florian: Hooking into WCAG is tricky also
  florian: because levels of contrast are different depending on the
           size of the text
  florian: MQ is too blunt to explore that kind of thing
  florian: and we don't want to expose users to a bunch of sliders
  florian: for body vs heading text etc.
  florian: doesn't seem practical
  florian: but if you want to effectively use as numbers, ?

  <gregwhitworth> florian: you can specify the keyword to be that of a
                  contrast ratio that is above x:y
  <gregwhitworth> florian: and then potentially have some concrete
                  tests of something that allow for an OS to map it
                  accordingly. EG: What I see from MacOS it doesn't
                  really impact text especially within the UA itself
                  and as such could possibly not meet a contrast ratio
                  of text but may for borders, etc
  <gregwhitworth> florian: worth exploring

  Rossen: Whole topic of contrast and effective use through intended
          and various purpose
  Rossen: is a long and deep one
  Rossen: goes far beyond specifying a few colors in response to an MQ
  Rossen: In general, we should aim to provide capabilities to authors
          to continue to improve contrast
  Rossen: I also sort of sympathize with notion of involving at the
          very least Alice and James
  <hober> maybe we can do this on the next APAC-timed CSS telecon?
  <astearns> which is next week

  Rossen: but again, we may or may not end up with something as simple
          as higher vs lower
  Rossen: Working with our own researches, contrast can be achieved in
          different ways to improve legibility
  Rossen: don't necessarily need contrast ratios in some bounds
  Rossen: can use various properties of color space to do that
  Rossen: I think it's a great discussion, don't want to resolve on
          anything at this point

  florian: One more thing, I'd like to add
  florian: Value in keeping it simple
  florian: in part to make it easy for authors to understand what is
           going on
  florian: and also a11y features which are not purely about a11y tend
           to get better usage and better response from authors
  florian: Preference for light on dark and dark on light flipping
           automatically on time of day, e.g.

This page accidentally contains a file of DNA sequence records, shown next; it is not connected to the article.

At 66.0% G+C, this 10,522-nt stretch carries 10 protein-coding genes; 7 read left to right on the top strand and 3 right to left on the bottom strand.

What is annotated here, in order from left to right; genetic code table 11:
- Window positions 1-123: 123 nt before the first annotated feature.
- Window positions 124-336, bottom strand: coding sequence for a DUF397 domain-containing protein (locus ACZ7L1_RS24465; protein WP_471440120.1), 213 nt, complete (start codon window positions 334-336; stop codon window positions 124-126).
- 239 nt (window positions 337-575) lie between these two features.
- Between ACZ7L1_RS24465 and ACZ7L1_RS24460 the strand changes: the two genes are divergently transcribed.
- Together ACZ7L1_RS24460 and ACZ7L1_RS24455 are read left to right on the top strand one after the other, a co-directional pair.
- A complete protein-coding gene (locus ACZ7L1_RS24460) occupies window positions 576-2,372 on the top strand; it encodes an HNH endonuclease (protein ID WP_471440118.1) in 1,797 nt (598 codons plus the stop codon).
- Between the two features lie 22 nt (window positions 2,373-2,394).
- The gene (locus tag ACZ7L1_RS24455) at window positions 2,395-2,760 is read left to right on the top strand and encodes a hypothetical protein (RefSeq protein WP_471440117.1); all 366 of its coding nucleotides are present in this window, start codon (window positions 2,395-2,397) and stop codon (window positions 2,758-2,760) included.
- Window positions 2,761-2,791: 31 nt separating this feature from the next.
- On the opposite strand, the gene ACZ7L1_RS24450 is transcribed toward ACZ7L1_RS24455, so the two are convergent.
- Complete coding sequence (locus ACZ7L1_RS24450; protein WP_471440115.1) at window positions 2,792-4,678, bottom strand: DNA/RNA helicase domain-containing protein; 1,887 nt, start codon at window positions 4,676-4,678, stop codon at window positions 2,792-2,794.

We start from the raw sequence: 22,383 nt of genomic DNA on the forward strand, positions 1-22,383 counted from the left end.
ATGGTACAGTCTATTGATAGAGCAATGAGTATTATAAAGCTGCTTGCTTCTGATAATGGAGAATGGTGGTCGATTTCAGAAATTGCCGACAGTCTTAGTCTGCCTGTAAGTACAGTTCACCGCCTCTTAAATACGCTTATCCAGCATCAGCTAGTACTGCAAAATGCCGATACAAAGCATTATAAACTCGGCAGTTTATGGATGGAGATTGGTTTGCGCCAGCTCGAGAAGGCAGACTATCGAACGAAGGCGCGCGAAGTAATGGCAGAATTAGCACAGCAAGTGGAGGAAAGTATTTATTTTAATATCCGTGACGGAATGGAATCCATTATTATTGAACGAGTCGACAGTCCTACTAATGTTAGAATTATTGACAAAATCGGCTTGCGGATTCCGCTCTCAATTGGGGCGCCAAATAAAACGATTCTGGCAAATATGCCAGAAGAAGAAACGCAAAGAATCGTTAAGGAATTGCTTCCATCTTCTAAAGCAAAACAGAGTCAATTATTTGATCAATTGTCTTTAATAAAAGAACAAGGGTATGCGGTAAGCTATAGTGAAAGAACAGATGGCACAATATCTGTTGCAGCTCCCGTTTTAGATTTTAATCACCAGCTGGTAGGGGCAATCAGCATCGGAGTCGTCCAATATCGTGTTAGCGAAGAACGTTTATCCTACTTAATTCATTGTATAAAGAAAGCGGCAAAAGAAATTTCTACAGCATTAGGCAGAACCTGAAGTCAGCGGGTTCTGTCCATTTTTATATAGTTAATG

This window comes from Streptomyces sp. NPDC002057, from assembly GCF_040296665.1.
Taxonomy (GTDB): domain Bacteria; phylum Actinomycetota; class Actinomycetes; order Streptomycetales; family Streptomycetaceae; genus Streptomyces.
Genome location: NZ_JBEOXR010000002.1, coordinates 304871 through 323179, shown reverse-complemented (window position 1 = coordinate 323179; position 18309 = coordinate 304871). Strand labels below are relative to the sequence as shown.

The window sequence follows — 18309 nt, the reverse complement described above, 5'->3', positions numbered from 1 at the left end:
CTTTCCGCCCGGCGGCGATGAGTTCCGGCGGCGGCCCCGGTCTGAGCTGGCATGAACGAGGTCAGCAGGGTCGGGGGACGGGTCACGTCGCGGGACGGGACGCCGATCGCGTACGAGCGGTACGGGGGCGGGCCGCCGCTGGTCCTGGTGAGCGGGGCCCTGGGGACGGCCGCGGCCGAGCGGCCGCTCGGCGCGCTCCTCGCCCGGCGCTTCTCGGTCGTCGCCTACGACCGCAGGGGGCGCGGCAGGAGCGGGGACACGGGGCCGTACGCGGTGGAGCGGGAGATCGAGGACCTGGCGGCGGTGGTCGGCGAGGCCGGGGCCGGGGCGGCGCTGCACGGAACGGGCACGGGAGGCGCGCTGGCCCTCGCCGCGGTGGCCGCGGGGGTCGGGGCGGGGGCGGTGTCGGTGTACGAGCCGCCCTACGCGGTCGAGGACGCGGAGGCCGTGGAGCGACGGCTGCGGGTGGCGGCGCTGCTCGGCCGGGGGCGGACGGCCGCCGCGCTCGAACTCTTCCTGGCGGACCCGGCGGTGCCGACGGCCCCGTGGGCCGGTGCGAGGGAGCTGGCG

florian: possible that UA could hook higher contrast mode when
           outside in bright light, lower in dark room or something
           like that
  florian: There is nuance, but also value in simplicity

  astearns: Tess suggested taking up on APAC call, happens to be next
            week, so hopefully Alice and James can join us

prefers-contrast: infer contrast preference from forced colors
  github: https://github.com/w3c/csswg-drafts/issues/5224

  florian: When you have forced colors
  florian: When the user has said "I want this foreground color and
           that background color"
  florian: There is guidance that if the UA knows if that combination
           is high contrast, should match (prefers-contrast: high)
  florian: and if combo is low contrast, should match
           (prefers-contrast: low)
  florian: Question is what's the thresholds
  florian: We have a known set of colors here from the user, so we can
           calculate the ratio
  florian: maybe we want interop among browsers?
  florian: One possibility is to hook into WCAG levels
  florian: but WCAG is AAA is about high contrast enough to be
           readable, not very high contrast
  florian: and WCAG AA is reasonably high contrast
  florian: If we want a number, I suspect these aren't the ones we want

  fantasai: I propose leaving this up to the UA, to allow
            experimentation and let browsers figure out the good
  fantasai: Maybe revisit a few years in the future.
  Rossen: I say, yes, definitely the browser should do this
  Rossen: wrt what are the ratios
  Rossen: there are some guidelines, e.g. Microsoft has some